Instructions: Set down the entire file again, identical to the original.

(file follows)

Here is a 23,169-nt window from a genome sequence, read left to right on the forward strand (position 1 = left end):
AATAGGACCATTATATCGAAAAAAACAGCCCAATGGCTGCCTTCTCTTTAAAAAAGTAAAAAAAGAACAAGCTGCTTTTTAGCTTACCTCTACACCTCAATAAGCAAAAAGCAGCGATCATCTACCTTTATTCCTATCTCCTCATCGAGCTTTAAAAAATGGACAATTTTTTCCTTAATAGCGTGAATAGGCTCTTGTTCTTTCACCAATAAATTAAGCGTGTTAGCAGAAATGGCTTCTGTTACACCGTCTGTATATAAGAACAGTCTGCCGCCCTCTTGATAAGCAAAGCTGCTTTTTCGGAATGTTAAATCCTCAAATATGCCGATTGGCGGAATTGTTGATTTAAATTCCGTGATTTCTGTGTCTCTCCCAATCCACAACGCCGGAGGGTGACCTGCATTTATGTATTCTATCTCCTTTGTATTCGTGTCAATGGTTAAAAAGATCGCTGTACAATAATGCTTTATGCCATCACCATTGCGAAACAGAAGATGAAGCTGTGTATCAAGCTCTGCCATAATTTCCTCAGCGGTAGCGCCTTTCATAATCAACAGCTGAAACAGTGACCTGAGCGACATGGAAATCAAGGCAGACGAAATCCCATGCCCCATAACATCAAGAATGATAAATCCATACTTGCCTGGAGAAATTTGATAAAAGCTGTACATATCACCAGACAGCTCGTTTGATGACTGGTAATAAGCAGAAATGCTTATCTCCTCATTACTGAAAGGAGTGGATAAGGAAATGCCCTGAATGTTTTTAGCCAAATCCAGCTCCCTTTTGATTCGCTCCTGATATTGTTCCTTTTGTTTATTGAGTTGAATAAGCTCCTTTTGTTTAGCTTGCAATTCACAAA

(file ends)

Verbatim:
Here is a 23,169-nt window from a genome sequence, read left to right on the forward strand (position 1 = left end):
AATAGGACCATTATATCGAAAAAAACAGCCCAATGGCTGCCTTCTCTTTAAAAAAGTAAAAAAAGAACAAGCTGCTTTTTAGCTTACCTCTACACCTCAATAAGCAAAAAGCAGCGATCATCTACCTTTATTCCTATCTCCTCATCGAGCTTTAAAAAATGGACAATTTTTTCCTTAATAGCGTGAATAGGCTCTTGTTCTTTCACCAATAAATTAAGCGTGTTAGCAGAAATGGCTTCTGTTACACCGTCTGTATATAAGAACAGTCTGCCGCCCTCTTGATAAGCAAAGCTGCTTTTTCGGAATGTTAAATCCTCAAATATGCCGATTGGCGGAATTGTTGATTTAAATTCCGTGATTTCTGTGTCTCTCCCAATCCACAACGCCGGAGGGTGACCTGCATTTATGTATTCTATCTCCTTTGTATTCGTGTCAATGGTTAAAAAGATCGCTGTACAATAATGCTTTATGCCATCACCATTGCGAAACAGAAGATGAAGCTGTGTATCAAGCTCTGCCATAATTTCCTCAGCGGTAGCGCCTTTCATAATCAACAGCTGAAACAGTGACCTGAGCGACATGGAAATCAAGGCAGACGAAATCCCATGCCCCATAACATCAAGAATGATAAATCCATACTTGCCTGGAGAAATTTGATAAAAGCTGTACATATCACCAGACAGCTCGTTTGATGACTGGTAATAAGCAGAAATGCTTATCTCCTCATTACTGAAAGGAGTGGATAAGGAAATGCCCTGAATGTTTTTAGCCAAATCCAGCTCCCTTTTGATTCGCTCCTGATATTGTTCCTTTTGTTTATTGAGTTGAATAAGCTCCTTTTGTTTAGCTTGCAATTCACAAA